September 1, 2021 – June 30, 2022
Yaniv Fox (Bar-Ilan University)
Late antique and medieval cultures were preoccupied with cleanliness. Everything they held dear was susceptible to corruption, a concern that weighed heavily on the minds of contemporary writers. Early Christians were driven to produce a response to Jewish and pagan perspectives on the question of purity and pollution very early on. As Muslims advanced into Christian lands, they too came into contact with competing notions of purity and pollution and were made to respond.
Views on purity and pollution reflected a wide range of cultural preoccupations and have been employed to effect profound social changes in Late Antiquity and the Middle Ages. The concept of pollution is therefore a useful lens with which to observe late antique and medieval societies, whose most central convictions were often anchored to the complementary concepts of purity and impurity. For Christian communities, the liturgical year divided time by alternating between sacred and profane. Jewish and Islamic dietary laws restricted the body’s access to nourishment by forbidding certain foods and drinks, regulating the production of permitted food, and controlling bodily purification cycles. In Christianity, access to the shrines of saints and to their relics was gained only after a meticulous process of physical and emotional cleansing. Similarly, handling a Torah or a Qur’an were actions that had clear consequences in terms of purity and pollution.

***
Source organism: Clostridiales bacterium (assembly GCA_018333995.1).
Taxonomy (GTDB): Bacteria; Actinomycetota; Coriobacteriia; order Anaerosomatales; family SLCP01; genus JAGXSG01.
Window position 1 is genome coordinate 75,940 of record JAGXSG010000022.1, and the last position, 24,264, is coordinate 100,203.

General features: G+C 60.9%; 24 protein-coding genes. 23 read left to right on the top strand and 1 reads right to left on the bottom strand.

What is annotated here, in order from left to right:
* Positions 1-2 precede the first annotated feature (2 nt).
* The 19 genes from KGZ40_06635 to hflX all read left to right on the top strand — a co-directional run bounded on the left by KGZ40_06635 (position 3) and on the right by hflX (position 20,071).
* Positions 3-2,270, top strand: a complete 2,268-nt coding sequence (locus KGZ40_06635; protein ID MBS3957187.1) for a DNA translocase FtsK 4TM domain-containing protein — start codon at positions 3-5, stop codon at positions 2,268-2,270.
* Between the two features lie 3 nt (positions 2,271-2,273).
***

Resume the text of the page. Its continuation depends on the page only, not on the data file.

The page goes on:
The pure/impure dichotomy is pervasive in contemporary compositions, from all fields of knowledge. Medicinal texts were aimed at restoring balance to the ailing body and expelling contaminants. This was also a prevalent motif of thaumaturgically themed episodes in hagiographies, which depicted the discharges and convulsions of the impure body healed by the presence of the saint. Heresiological and theological texts defined the boundaries of Christian orthodoxy and orthopraxy, condemning divergent expressions of the faith as agents of contamination. The detailed discussions of hypothetical ablution scenarios in Islamic ṭahāra legislation reflect a similar concern.
The objective of the research group is to investigate how the concept of pollution was understood and applied by late antique and medieval authors, with a focus on the period spanning from the fourth to the thirteenth centuries, in all regions in which Jews, Christians, and Muslims wrote during this chronological timeframe. Thematically, it is interested in expressions of pollution in such areas as dogma, diet, medicine, sexuality, law, and violence.